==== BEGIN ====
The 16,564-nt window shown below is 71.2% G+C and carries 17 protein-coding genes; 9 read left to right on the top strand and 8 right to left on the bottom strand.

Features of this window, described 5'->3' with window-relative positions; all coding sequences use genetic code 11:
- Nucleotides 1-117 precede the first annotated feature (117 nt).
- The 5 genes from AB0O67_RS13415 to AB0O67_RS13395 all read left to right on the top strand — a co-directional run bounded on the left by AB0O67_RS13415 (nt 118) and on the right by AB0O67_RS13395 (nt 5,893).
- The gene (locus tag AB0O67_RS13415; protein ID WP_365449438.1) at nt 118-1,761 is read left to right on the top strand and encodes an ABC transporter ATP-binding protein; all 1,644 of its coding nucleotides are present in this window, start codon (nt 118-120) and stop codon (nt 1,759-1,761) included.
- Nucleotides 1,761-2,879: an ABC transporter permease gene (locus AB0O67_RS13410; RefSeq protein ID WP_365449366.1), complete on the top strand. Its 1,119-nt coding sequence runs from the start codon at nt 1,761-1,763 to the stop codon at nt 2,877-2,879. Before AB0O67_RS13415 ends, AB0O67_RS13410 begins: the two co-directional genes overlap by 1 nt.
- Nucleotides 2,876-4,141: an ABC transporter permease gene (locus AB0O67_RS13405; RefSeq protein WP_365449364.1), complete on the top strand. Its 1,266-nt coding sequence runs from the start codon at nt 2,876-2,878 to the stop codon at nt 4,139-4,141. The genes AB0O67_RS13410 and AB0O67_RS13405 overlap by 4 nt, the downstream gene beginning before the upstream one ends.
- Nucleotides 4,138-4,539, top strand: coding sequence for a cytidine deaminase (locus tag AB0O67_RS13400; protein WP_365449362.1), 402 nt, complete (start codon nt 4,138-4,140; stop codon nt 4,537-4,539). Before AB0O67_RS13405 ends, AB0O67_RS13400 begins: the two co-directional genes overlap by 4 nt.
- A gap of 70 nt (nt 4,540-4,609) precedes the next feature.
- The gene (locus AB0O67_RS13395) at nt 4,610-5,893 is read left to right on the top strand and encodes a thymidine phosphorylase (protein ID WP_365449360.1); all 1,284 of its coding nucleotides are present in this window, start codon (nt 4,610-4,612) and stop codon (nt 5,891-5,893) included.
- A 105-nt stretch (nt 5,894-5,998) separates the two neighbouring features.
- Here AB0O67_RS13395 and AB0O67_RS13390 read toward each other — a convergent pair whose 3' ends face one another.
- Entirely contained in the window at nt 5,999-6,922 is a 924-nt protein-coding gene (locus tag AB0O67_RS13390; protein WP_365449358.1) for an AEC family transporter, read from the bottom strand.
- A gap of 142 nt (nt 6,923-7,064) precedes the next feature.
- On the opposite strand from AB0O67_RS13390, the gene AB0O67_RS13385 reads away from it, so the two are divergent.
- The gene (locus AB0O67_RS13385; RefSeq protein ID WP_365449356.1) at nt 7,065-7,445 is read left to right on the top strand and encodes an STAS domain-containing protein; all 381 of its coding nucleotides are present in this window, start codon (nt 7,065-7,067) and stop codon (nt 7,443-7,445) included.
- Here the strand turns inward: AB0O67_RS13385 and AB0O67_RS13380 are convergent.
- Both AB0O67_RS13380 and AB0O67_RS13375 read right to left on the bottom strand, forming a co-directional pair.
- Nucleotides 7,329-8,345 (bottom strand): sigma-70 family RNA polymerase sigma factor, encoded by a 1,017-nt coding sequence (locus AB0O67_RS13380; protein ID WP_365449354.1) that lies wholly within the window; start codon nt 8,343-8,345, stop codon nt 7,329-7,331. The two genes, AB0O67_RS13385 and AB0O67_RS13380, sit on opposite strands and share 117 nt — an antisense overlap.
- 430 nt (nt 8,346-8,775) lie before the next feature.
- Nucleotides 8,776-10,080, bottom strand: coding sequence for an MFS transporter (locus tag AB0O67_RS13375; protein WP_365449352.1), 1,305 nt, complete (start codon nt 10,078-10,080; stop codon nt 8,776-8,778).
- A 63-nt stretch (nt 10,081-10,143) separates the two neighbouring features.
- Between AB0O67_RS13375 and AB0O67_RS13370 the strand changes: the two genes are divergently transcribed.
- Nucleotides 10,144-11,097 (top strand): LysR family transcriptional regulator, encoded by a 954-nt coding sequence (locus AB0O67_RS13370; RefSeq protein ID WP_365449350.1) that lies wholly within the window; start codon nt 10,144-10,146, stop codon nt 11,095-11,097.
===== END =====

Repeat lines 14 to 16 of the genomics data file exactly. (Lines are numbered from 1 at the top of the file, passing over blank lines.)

- A gap of 142 nt (nt 6,923-7,064) precedes the next feature.
- On the opposite strand from AB0O67_RS13390, the gene AB0O67_RS13385 reads away from it, so the two are divergent.
- The gene (locus AB0O67_RS13385; RefSeq protein ID WP_365449356.1) at nt 7,065-7,445 is read left to right on the top strand and encodes an STAS domain-containing protein; all 381 of its coding nucleotides are present in this window, start codon (nt 7,065-7,067) and stop codon (nt 7,443-7,445) included.